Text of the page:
Smith and Wesson Galaxy 9 LED Flashlight
Basic and straightforward, the Smith and Wesson Galaxy 9 LED Flashlight is portable, lightweight, and can sit in your toolbox, any random drawer, and, of course, your jacket pocket.
Simplicity and user-friendliness aside, it has a 60-hour runtime and is made of anodized aluminum. It can handle banging around in your backpack and is one of the most functional and durable basic flashlights.
I also love the diamond-cut knurling. It’s small but not difficult to hold or use.
It boasts all the specs you can expect from a premium flashlight, from its 1000 lumens of power to its 210-meter beam. I also love how you can switch from a general flood light to a beam without clicking through some interface.
Plus, its 40-hour runtime is pretty respectable.
Another fun feature is its floating charge system. You mount it on the wall, which is convenient but also kind of cool-looking. Charging systems like this make me feel like I’m in my own advanced Batcave.
Fenix PD35 V3.0 18650 Flashlight
I don’t mean to get caught up in looks again, but the multi-surface, textured body of the Fenix PD35 V3.0 18650 Flashlight gives it a techy, advanced aesthetic. All that to say, it really is an advanced flashlight, and all of those visual features have practical purpose.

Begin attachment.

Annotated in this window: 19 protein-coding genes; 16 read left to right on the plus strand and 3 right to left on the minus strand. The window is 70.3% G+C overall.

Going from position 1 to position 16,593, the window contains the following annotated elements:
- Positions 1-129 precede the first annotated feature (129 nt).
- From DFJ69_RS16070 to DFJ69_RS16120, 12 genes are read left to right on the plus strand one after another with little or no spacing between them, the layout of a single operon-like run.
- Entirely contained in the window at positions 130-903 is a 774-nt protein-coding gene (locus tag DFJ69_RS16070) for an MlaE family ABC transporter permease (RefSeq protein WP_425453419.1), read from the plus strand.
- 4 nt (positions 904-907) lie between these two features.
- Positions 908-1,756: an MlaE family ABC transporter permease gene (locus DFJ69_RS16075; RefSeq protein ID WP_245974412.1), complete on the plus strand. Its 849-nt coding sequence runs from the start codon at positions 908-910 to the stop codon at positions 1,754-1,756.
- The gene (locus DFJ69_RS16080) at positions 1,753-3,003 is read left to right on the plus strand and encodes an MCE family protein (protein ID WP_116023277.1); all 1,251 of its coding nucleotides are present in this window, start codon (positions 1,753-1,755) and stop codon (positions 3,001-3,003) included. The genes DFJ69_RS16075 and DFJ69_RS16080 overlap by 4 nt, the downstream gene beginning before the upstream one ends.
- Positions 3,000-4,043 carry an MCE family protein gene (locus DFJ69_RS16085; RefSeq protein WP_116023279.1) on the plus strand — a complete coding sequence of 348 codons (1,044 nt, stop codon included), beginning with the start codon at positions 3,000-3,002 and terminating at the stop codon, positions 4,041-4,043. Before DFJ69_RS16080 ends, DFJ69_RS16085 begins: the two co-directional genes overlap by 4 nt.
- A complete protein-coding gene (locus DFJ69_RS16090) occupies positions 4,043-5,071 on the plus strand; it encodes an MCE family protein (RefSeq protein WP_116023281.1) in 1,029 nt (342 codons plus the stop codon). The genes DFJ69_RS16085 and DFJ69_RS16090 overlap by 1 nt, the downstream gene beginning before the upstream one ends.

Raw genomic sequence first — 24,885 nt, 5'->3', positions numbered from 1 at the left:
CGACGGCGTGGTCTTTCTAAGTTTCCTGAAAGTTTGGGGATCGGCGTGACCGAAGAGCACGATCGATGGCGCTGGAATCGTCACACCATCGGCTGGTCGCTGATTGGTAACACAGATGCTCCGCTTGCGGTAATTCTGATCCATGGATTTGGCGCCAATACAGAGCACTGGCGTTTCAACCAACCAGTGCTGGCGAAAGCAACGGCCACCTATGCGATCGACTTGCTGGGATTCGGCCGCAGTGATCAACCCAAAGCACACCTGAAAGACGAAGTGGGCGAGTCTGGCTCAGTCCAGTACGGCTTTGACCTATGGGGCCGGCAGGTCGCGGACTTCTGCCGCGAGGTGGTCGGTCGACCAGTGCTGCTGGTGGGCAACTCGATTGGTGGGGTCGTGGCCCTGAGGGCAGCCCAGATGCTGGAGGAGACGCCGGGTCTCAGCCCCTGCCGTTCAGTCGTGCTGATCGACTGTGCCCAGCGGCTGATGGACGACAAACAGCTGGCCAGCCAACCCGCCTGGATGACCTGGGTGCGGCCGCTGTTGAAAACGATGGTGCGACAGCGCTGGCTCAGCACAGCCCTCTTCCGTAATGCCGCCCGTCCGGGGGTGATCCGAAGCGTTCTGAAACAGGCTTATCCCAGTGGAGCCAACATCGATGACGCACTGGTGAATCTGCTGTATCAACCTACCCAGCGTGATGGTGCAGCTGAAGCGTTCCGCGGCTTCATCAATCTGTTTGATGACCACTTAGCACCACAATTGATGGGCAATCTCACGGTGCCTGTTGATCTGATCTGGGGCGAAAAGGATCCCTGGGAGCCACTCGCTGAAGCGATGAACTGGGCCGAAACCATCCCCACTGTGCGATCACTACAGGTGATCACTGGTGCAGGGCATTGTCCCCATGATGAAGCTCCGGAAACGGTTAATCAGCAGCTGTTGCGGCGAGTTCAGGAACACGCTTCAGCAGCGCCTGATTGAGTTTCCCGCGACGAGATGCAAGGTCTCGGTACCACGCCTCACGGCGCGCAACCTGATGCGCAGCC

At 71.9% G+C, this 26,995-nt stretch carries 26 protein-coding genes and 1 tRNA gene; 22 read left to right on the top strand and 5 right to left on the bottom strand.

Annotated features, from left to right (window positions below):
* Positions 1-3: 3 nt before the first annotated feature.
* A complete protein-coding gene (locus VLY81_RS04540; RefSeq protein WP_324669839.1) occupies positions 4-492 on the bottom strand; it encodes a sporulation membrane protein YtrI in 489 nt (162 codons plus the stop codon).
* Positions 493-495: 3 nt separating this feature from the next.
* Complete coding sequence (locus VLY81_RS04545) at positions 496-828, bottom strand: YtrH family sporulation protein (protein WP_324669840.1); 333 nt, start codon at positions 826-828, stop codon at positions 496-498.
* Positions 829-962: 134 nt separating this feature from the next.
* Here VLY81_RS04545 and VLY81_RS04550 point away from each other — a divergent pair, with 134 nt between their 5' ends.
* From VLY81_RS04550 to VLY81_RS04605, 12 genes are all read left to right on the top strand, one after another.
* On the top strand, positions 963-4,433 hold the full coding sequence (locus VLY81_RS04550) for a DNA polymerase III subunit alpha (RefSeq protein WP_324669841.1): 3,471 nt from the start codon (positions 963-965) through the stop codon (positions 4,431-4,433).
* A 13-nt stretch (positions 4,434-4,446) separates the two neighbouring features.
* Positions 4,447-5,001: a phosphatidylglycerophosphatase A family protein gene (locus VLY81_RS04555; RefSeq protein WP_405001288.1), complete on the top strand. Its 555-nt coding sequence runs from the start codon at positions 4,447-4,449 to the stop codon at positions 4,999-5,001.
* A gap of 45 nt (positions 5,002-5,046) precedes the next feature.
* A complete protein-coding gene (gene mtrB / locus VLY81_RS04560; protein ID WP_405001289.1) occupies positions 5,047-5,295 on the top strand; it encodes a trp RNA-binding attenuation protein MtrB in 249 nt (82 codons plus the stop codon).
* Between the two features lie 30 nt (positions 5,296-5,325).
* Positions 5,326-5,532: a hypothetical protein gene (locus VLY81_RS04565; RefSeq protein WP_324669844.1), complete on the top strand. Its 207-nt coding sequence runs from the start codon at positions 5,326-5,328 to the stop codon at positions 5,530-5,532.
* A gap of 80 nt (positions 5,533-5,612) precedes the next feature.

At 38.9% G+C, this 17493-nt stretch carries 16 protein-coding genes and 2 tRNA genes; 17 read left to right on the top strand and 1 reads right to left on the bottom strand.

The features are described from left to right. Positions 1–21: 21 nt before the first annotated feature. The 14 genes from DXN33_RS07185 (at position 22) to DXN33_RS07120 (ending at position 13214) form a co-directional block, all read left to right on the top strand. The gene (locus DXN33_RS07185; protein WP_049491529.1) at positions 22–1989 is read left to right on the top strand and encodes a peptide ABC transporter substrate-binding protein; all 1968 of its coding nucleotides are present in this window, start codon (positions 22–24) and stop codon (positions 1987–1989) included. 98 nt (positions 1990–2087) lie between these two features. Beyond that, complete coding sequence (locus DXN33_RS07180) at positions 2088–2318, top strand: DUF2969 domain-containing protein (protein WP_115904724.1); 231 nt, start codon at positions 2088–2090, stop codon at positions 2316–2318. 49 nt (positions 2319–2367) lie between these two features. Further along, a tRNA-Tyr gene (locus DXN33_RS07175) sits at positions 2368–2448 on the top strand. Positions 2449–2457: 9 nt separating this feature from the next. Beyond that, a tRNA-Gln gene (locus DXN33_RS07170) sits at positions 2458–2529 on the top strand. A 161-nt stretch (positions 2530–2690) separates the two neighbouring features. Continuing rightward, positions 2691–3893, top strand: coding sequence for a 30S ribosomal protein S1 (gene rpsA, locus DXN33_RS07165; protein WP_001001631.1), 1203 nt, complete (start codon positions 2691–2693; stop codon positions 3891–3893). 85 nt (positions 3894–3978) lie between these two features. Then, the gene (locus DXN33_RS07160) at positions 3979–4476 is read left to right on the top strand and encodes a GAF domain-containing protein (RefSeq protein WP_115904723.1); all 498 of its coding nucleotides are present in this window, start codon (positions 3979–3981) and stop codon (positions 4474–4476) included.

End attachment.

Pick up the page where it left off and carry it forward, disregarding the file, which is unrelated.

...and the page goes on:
It’s strong yet light, easy to grip, and flaunts a maximum brightness of 1700 lumens. There’s a total of five levels here, as well as a strobe mode, so all boxes are checked.
That battery indicator, by the way, is so helpful. Flashlights either don’t have a power indicator or require you to click through a menu to get there. I’m an out-of-sight-out-of-mind kind of guy, so the latter is equivalent to the former in my world.
And if your battery does start to run out, just recharge it via the micro USB.
Are you still wondering about EDC flashlights? Here are some common questions (and the answers to those questions, of course!).
What flashlight do Navy SEALS use?
They use tactical, durable, and waterproof flashlights, like the 1TAC TC1200 Pro Tactical Flashlight.
What is the highest power EDC flashlight?
The world’s brightest flashlight has a maximum output of 120,000 lumens, which is a lot more than most people need.
How many lumens should an EDC flashlight have?
They should at least have anywhere from 300 to 980 lumens, though a lot of the more advanced ones can have over 1000.
Don’t Get Caught in the Dark
I hope I’ve convinced you to add at least a simple flashlight to your everyday carry items.
Think about how useful it’ll be if you have car trouble at night, drop something in a tight corner, or, for you fashion buffs, need to assess the knit of a fabric.
Plus, doesn’t everyone want to be the designated useful guy in a group of friends?
Is a flashlight part of your EDC? Why or why not?